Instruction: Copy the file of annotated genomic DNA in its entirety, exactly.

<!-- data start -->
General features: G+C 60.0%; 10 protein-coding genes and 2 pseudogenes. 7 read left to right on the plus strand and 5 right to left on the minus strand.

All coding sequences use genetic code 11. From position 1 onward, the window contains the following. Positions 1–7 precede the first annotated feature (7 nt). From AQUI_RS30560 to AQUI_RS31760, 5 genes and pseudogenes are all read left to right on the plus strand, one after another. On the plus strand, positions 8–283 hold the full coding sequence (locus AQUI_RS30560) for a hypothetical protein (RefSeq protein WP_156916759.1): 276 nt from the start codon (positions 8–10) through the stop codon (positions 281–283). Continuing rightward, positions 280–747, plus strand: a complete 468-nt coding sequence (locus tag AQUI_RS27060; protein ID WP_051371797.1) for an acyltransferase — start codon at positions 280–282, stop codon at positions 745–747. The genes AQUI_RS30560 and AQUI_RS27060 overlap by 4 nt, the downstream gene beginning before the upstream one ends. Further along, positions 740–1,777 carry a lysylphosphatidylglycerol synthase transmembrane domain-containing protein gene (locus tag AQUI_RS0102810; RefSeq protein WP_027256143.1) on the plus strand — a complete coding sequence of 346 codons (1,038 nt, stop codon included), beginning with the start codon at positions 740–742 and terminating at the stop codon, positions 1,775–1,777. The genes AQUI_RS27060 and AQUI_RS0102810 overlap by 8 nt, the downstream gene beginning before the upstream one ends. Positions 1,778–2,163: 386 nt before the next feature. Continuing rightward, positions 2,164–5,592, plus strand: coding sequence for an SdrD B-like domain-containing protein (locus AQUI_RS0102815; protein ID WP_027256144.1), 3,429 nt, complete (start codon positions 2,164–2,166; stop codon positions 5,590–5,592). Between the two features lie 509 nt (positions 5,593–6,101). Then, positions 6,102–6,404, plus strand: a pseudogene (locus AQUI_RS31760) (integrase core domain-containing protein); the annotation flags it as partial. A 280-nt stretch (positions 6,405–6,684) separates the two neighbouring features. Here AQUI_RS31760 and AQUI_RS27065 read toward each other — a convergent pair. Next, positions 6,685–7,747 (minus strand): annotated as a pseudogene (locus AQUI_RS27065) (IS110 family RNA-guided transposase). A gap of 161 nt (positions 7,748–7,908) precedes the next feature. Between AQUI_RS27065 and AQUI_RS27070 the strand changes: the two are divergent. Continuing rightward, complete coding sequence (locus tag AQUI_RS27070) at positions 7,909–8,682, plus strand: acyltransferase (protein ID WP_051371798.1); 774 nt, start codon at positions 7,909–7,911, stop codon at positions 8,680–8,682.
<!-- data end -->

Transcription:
General features: G+C 60.0%; 10 protein-coding genes and 2 pseudogenes. 7 read left to right on the plus strand and 5 right to left on the minus strand.

All coding sequences use genetic code 11. From position 1 onward, the window contains the following. Positions 1–7 precede the first annotated feature (7 nt). From AQUI_RS30560 to AQUI_RS31760, 5 genes and pseudogenes are all read left to right on the plus strand, one after another. On the plus strand, positions 8–283 hold the full coding sequence (locus AQUI_RS30560) for a hypothetical protein (RefSeq protein WP_156916759.1): 276 nt from the start codon (positions 8–10) through the stop codon (positions 281–283). Continuing rightward, positions 280–747, plus strand: a complete 468-nt coding sequence (locus tag AQUI_RS27060; protein ID WP_051371797.1) for an acyltransferase — start codon at positions 280–282, stop codon at positions 745–747. The genes AQUI_RS30560 and AQUI_RS27060 overlap by 4 nt, the downstream gene beginning before the upstream one ends. Further along, positions 740–1,777 carry a lysylphosphatidylglycerol synthase transmembrane domain-containing protein gene (locus tag AQUI_RS0102810; RefSeq protein WP_027256143.1) on the plus strand — a complete coding sequence of 346 codons (1,038 nt, stop codon included), beginning with the start codon at positions 740–742 and terminating at the stop codon, positions 1,775–1,777. The genes AQUI_RS27060 and AQUI_RS0102810 overlap by 8 nt, the downstream gene beginning before the upstream one ends. Positions 1,778–2,163: 386 nt before the next feature. Continuing rightward, positions 2,164–5,592, plus strand: coding sequence for an SdrD B-like domain-containing protein (locus AQUI_RS0102815; protein ID WP_027256144.1), 3,429 nt, complete (start codon positions 2,164–2,166; stop codon positions 5,590–5,592). Between the two features lie 509 nt (positions 5,593–6,101). Then, positions 6,102–6,404, plus strand: a pseudogene (locus AQUI_RS31760) (integrase core domain-containing protein); the annotation flags it as partial. A 280-nt stretch (positions 6,405–6,684) separates the two neighbouring features. Here AQUI_RS31760 and AQUI_RS27065 read toward each other — a convergent pair. Next, positions 6,685–7,747 (minus strand): annotated as a pseudogene (locus AQUI_RS27065) (IS110 family RNA-guided transposase). A gap of 161 nt (positions 7,748–7,908) precedes the next feature. Between AQUI_RS27065 and AQUI_RS27070 the strand changes: the two are divergent. Continuing rightward, complete coding sequence (locus tag AQUI_RS27070) at positions 7,909–8,682, plus strand: acyltransferase (protein ID WP_051371798.1); 774 nt, start codon at positions 7,909–7,911, stop codon at positions 8,680–8,682.